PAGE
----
So many lawyers admit that they’re depleted and discontent. The statistical profiles on lawyer depression, substance abuse, divorce and attrition aside; you just need to sit in a room full of practitioners and listen with an open heart and mind to glean the serious, real-world consequences of the rigorous lawyer-life.

    And there’s a direct correlation between this lawyer depletion-discontent and the decline in client service that begets client dissatisfaction and departure.

    While it may be easier to pronounce work-life synergy a nonissue in the law, I think this perspective runs contrary to the wellbeing of lawyers, law firms and the legal profession.

  3. Julie Fleming Brown
    Julie Fleming Brown says:

    Lori, thanks for your comment. I completely agree with your thoughts. Frankly, it stuns me that anyone would consider work/life nonsense (or, as a WAC? follow-up post calls it, “a dumb-ass idea”), but it is important to recognize that some lawyers have no patience for the idea and even express hostility to it.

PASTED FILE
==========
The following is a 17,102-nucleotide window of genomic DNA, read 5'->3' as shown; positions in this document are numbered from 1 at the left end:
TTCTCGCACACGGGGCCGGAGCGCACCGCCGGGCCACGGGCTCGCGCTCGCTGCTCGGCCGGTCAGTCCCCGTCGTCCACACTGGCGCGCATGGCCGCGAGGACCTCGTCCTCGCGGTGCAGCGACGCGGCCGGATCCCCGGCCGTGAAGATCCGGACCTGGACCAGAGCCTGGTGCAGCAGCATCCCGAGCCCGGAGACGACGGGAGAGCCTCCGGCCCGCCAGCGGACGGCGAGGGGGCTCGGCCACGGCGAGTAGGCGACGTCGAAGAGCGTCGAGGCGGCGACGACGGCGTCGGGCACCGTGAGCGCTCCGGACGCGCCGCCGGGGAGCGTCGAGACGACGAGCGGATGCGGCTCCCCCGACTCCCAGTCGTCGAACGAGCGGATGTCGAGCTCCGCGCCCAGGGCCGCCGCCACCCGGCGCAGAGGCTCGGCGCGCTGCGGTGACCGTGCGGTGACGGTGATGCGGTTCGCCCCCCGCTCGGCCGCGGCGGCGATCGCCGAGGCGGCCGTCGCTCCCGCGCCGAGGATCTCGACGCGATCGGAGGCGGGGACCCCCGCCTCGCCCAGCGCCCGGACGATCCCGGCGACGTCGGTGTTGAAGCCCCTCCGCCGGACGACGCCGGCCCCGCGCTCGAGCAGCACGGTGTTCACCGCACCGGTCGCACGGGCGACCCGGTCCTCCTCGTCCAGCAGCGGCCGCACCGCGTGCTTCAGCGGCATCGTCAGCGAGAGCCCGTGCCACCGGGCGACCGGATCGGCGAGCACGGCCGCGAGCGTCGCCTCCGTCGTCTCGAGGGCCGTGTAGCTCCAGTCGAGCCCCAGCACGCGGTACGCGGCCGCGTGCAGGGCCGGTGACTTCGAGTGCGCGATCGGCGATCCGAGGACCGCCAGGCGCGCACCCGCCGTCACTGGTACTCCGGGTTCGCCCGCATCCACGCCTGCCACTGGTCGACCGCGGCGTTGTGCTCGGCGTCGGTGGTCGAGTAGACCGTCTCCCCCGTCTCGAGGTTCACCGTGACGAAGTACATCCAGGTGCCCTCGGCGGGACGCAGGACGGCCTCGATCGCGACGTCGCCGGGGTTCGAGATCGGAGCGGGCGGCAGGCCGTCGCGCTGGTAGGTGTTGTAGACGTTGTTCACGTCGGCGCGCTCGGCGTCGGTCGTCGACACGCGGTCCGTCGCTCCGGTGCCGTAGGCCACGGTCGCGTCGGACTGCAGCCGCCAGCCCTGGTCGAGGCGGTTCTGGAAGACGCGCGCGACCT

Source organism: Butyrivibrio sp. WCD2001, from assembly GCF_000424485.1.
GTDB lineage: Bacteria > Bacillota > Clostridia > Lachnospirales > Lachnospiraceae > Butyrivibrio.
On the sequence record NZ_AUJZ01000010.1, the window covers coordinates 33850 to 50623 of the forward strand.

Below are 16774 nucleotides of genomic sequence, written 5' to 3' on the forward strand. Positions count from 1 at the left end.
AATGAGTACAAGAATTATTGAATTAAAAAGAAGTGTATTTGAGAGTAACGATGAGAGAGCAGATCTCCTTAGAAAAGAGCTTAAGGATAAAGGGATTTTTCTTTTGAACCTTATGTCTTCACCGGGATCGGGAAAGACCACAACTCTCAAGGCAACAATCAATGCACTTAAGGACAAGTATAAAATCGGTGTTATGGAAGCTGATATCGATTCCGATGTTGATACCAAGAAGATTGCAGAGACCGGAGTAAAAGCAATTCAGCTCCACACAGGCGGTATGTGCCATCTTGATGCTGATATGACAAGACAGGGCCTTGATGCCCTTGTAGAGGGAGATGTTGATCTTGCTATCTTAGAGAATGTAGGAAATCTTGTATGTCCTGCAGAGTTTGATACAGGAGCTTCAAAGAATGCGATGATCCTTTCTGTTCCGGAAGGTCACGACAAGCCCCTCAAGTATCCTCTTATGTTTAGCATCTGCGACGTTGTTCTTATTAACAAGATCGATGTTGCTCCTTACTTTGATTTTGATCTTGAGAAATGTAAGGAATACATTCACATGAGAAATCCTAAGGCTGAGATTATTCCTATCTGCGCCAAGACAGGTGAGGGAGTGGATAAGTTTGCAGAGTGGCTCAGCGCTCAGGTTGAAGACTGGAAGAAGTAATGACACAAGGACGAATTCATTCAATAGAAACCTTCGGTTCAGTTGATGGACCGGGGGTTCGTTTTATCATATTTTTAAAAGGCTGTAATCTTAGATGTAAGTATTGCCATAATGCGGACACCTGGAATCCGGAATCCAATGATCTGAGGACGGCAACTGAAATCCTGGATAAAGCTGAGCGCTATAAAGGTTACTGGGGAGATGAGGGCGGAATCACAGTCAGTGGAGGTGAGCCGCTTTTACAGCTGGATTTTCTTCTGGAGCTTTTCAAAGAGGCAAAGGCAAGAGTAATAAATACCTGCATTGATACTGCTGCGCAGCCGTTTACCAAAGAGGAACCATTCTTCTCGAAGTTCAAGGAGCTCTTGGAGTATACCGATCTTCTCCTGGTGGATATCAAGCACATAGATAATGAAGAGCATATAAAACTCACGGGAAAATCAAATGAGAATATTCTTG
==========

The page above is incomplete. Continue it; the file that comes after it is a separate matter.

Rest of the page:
As I’ve said in a bunch of posts, it seems to me that the profession needs to encourage transparency, so that those who want a closer balance of work and personal time can get that in an environment that supports those goals and those who want to work and put very little into personal life can get that in an environment that’s supportive of those goals. Transparency would mean less bickering between the “lazy” and the “gung ho” about what balance is and why/whether it matters. Of course, transparency won’t solve situational needs for a different balance — i.e., a parent who needs to spend more time with a young or sick child, or someone who choose to throw himself/herself into work to get through a painful life event — but it would be a step in the right direction.

    I doubt we’ll see a profession-wide solution to this issue anytime soon, but everytime I discuss it, it seems that transparency increases in some way!